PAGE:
I don’t normally get out to see movies in theatres these days, except for two cases: the film is aimed at kids, or it’s either Star Trek or Star Wars. I’m kind of predictable that way. Well, a new Star Trek movie has hit theatres, and I got a chance to see one of the 3D showings. With Fast and the Furious director Justin Lin at the helm, did this still feel like Trek? Read on to find more. The only spoilers refer to the official trailers.
Three trailers have now dropped for the upcoming Star Wars film, and there has been some controversy about racial politics, with some “fans” threatening a boycott because one of the main characters is black. Boo hoo hoo. It’s about time that we see the racial diversity of the films expanded to a primary cast member. Sure, Lando Calrissian was black, but he’s very much a supporting cast member.
Where I see a field of green marred by malignant yellow weeds, my daughters see flowers growing in the meadow.
I’ve told them they’re allowed to pick as many dandelions from the lawn as they like. Like many things they do, their enthusiasm is endearing. Their perspective on the problem is limited to what they can see: a flower.
For two days, I’ve watched videos featuring bloodshed, knife attacks, punctured lungs, objects embedded in eyes, and amputations. This wasn’t a slasher film marathon, but first aid training.
I’ve had first aid training many times over the years, probably starting with some training with Scouts Canada. First aid skills were far more likely to be required in scouting than in today’s modern office environment, but as the Scouts motto said: Be Prepared. So once again, I took the first aid, CPR and AED training.
The training materials have changed over the years, most clearly showing the change are the instructional videos. The production quality has dramatically improved. They’re quite effective at showing the first aid techniques, and in drilling the basic components of giving first aid, such as assessing vital signs. They’re also obviously not likely to win any acting awards. While the makeup is quite realistic, showing increasingly pale and sweaty skin for those suffering from shock, and perhaps more closeups on the injuries than is entirely comfortable, all the actors remain remarkably calm during all the scenarios.
Which isn’t necessarily a bad thing for instructional videos. The focus is appropriately placed on the treatment of injuries, rather than on the reactions of those involved. This is likely more effective for training purposes, than a more realistic response.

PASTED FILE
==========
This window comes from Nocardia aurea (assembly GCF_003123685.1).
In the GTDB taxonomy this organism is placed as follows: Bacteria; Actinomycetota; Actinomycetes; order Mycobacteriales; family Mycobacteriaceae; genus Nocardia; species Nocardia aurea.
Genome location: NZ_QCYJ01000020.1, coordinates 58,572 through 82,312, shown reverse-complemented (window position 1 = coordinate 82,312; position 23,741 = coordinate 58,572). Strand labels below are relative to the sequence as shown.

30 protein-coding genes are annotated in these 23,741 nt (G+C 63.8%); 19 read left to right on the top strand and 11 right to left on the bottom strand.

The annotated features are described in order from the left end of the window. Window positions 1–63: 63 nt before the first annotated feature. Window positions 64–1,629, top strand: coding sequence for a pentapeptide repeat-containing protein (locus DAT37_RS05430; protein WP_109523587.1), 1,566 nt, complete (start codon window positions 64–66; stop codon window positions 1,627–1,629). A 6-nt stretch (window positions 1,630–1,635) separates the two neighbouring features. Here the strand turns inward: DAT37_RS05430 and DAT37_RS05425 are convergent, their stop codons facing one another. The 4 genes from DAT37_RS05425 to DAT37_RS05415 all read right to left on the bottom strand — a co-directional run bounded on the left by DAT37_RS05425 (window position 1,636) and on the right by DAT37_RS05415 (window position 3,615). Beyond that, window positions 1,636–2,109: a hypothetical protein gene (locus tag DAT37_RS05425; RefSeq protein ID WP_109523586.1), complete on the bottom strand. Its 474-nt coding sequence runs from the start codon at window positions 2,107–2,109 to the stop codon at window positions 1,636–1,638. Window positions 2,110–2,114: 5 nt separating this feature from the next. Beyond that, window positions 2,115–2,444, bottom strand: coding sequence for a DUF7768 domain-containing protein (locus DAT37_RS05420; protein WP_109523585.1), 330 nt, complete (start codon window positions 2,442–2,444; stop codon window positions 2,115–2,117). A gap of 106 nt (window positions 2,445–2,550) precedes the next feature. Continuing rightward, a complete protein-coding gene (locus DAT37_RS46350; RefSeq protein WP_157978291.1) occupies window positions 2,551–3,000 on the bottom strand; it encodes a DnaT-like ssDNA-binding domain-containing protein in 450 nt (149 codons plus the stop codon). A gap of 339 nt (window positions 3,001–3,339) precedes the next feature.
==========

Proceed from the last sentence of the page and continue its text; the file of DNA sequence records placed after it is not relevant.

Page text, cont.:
There are also a few amusing moments in the videos, in particular when they show the first upper arm open fracture. The casualty in question is in a stable with a small pony named Killer, as seen on a sign outside the stall. It’s a small touch, appreciated by this audience. Most amusingly, the pony is far shorter than the casualty’s arms. In truth, having some humour in the material seems to be pretty important, especially when dealing with painful subject matter.
There are also a series of skits involving a construction site. In the last video involving the construction site, the workers create their own triangular bandage to form an arm sling out of other materials. It serves a good purpose in reminding the audience that you can make do with whatever you have access to, but it also raises questions about the safety of this fake construction site, if they’ve exhausted their supply of triangular bandages. Surely the Ministry of Labour would have shut the site down.
My hope, as always, is that the training remains unused and unneeded. But in the case of a freak espresso machine accident, I once again stand prepared to assist.
On November 11th, 1918, in a train carriage outside Compiègne, France, an Armistice was signed, bringing an end to the war between Germany and the Allies, to be ratified January 10th, 1920 in the Treaty of Versailles. For 4 years, 3 months and 2 weeks before, 16 million people died, with another 20 million people wounded in battle.
In Flanders fields the poppies blow
Between the crosses, row on row,
That mark our place; and in the sky
The larks, still bravely singing, fly
Scarce heard amid the guns below.
Continue reading “Lest we forget our freedom”
Last week, Jay Lake passed away.
I met him briefly at the 2009 Worldcon in Montreal. He was always a very colourful person, and a very prolific writer.
There are many great stories about First Contact: when humanity first meets alien life. Bundoran Press, a small publisher in Ottawa, is currently in the last days of a fundraising campaign for a science fiction anthology of Second Contacts. The premise is interesting, as it allows the stories to explore the very real social changes that would occur during the fifty years after contact with an alien race.
Their fundraising will allow them to offer pro rates for the authors in the anthology. Please consider contributing to the campaign. Bundoran’s two previous anthologies were Blood and Water, and Strange Bedfellows, which also focused on very social issues with resource starvation, and political issues respectively.
There are also some great perks, should the project receive the funding it needs, including story critiques without going through a slush pile.